Solid advice you often hear from competitive bodybuilders is that it is wise to stay within 5 kilograms of your contest weight, but for some it is hard to pack on any extra muscle in the off-season.
Key things to consider:
Gaining muscle and losing fat is a gradual and slow process. When you are in a full-blown bulk-up mode in the off-season 5 kilograms is a reasonable target. Anything over that and you will definitely battle to become shredded while holding on to your hard-earned muscle when you are preparing for a bodybuilding show.
Knowing your body and what you need in different circumstances will help tremendously when your objectives are to add muscle while still keeping in shape. You have to educate yourself to keep on track under different circumstances. Take time to know your body and how you respond to different foods. If you have found what works for you, become dedicated and don’t get caught off guard by obstacles in your way.
2. Whey to go
Whey protein, taken around your workout, is excellent when you want to reach your goals in the gym.
Take 20 grams of whey protein before you train and 60 grams after your workout. Whey protein will enhance your strength, increase your endurance when you need it the most and stop your body from breaking down muscle. After training it will enhance muscle recovery and boost the process of muscle protein synthesis.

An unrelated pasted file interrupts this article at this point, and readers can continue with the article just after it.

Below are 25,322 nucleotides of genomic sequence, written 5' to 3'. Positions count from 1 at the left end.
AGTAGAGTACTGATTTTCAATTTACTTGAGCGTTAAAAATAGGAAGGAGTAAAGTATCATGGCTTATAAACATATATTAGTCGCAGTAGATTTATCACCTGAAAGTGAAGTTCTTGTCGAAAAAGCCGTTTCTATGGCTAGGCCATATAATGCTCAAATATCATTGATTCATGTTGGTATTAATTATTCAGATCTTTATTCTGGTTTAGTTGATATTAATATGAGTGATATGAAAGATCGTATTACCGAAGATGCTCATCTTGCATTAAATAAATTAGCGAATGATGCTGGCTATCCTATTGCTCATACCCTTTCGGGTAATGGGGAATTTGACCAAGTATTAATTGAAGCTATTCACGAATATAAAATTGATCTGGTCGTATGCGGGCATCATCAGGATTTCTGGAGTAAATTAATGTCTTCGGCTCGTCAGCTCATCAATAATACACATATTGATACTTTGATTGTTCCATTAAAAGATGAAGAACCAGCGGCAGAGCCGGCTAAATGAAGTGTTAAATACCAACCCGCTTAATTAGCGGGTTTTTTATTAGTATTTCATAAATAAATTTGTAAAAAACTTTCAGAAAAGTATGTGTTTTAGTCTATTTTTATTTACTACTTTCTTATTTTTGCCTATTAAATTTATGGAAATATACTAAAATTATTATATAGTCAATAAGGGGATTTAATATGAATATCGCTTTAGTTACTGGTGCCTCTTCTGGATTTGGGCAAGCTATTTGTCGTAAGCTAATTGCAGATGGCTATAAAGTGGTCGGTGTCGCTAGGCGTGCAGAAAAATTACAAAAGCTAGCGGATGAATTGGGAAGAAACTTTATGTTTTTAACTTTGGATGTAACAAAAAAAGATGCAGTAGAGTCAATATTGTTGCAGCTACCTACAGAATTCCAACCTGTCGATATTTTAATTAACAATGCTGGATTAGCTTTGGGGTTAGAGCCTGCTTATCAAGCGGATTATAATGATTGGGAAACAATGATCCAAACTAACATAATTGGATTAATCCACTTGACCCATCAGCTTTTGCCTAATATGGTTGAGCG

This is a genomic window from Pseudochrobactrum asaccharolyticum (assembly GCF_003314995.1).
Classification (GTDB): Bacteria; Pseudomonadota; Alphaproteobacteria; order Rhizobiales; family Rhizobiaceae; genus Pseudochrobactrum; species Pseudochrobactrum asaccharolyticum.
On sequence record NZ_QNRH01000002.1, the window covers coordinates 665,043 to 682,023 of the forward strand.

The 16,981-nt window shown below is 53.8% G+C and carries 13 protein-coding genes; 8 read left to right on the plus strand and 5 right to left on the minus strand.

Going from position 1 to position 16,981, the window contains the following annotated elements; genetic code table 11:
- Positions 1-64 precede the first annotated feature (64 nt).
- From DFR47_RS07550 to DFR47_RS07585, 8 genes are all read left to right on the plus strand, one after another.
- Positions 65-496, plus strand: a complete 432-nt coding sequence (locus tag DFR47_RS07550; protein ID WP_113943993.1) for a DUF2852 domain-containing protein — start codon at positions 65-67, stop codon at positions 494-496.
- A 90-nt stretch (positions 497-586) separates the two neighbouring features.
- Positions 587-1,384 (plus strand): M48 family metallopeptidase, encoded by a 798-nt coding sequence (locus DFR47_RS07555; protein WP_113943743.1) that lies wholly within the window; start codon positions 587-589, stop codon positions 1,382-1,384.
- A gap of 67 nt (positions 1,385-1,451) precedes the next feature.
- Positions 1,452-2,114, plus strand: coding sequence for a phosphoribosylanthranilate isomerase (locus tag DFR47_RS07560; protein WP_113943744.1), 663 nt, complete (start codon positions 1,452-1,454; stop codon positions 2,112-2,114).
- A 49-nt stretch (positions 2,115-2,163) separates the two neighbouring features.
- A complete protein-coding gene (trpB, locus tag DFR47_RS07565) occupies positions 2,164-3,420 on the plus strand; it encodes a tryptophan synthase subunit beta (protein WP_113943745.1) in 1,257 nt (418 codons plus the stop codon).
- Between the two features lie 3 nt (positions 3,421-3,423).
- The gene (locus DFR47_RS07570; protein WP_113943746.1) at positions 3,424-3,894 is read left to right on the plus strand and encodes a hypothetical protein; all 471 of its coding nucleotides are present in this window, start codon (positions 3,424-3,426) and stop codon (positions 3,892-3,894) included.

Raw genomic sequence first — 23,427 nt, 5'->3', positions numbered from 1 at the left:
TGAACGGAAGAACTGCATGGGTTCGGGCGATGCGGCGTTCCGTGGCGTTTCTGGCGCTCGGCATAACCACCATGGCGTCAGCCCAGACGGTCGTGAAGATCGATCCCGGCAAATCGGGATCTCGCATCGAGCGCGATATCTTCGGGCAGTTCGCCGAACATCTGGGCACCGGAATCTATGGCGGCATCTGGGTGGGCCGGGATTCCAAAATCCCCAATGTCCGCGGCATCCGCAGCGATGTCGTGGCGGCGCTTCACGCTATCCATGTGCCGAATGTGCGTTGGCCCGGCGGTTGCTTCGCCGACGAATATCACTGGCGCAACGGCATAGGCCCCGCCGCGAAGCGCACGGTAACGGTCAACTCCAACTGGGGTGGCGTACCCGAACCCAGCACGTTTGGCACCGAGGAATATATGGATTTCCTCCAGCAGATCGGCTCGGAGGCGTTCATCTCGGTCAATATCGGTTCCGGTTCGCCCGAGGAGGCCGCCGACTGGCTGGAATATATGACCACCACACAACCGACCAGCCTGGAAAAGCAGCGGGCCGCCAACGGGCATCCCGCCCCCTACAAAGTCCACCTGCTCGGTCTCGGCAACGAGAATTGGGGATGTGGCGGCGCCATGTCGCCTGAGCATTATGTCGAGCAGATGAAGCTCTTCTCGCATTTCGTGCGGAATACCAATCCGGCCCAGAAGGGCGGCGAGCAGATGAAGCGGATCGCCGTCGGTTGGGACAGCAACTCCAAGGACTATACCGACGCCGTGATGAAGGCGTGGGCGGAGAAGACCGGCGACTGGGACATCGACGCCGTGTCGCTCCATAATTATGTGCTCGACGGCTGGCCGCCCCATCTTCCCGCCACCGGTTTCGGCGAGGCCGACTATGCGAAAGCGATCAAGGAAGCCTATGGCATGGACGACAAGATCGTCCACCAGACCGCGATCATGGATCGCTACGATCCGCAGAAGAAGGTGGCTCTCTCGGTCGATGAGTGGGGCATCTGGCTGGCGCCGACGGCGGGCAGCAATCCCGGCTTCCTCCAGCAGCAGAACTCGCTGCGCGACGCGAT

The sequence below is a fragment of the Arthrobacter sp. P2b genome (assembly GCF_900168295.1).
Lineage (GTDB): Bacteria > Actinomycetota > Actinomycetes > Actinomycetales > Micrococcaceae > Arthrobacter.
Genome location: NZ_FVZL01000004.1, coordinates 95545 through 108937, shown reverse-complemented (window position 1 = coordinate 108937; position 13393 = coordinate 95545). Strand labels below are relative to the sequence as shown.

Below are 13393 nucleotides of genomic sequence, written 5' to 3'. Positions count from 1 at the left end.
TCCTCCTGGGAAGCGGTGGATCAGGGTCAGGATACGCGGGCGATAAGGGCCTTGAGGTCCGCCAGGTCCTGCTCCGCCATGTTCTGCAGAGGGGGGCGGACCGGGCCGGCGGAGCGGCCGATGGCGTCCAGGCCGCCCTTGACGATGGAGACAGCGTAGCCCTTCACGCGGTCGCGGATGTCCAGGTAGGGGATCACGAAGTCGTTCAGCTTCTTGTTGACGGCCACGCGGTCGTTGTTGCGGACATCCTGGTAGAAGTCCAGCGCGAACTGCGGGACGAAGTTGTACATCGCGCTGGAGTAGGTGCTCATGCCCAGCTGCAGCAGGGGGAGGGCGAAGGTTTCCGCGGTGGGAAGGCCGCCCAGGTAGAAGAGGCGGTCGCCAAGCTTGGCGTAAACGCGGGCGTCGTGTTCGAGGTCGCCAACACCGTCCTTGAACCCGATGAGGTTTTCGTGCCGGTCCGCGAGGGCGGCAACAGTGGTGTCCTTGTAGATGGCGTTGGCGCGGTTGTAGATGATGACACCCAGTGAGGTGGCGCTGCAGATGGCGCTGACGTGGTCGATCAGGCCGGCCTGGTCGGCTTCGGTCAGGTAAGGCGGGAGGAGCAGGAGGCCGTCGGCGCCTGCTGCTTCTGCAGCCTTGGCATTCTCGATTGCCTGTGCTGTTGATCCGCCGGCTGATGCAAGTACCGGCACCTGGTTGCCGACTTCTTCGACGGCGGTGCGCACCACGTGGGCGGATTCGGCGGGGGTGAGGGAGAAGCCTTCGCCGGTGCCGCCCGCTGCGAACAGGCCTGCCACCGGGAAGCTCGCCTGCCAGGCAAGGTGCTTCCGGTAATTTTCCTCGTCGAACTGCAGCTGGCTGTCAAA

3. Carb rules
Slow-digesting carbohydrates keep your blood-sugar levels in check which helps to fight fatigue while preventing insulin spikes.
Bodybuilders who consume slow carbs have the energy to train harder. A good time to eat slow carbs is at breakfast following an overnight fast when your blood sugar and muscle-glycogen levels are depleted. Get your slow carbs from sources like whole-grain breads, rice, vegetables and fruits. It is also beneficial to take between 20 to 30 grams of slow carbs along with 20 grams of protein to fuel your workouts.
Fast-digesting carbs and protein should be consumed after your training kickstart muscle recovery and growth. Good examples are baked potato, white bread and dextrose along with a protein shake.
Cut carbs as the day progresses and you will be less likely to store unwanted fat.
4. Eat more than you burn
To pack on muscle mass you need to consume more calories than what you burn when you hit the weights.
Provide your body with a clean calorie surplus that is perfect for adding muscle without body fat. Don’t get too bulky because fat can easily be mistaken for extra muscle. Learn to lower your calories on the days you don’t hit the weights by making sure you protein intake is relatively high and your carb consumption at its lowest.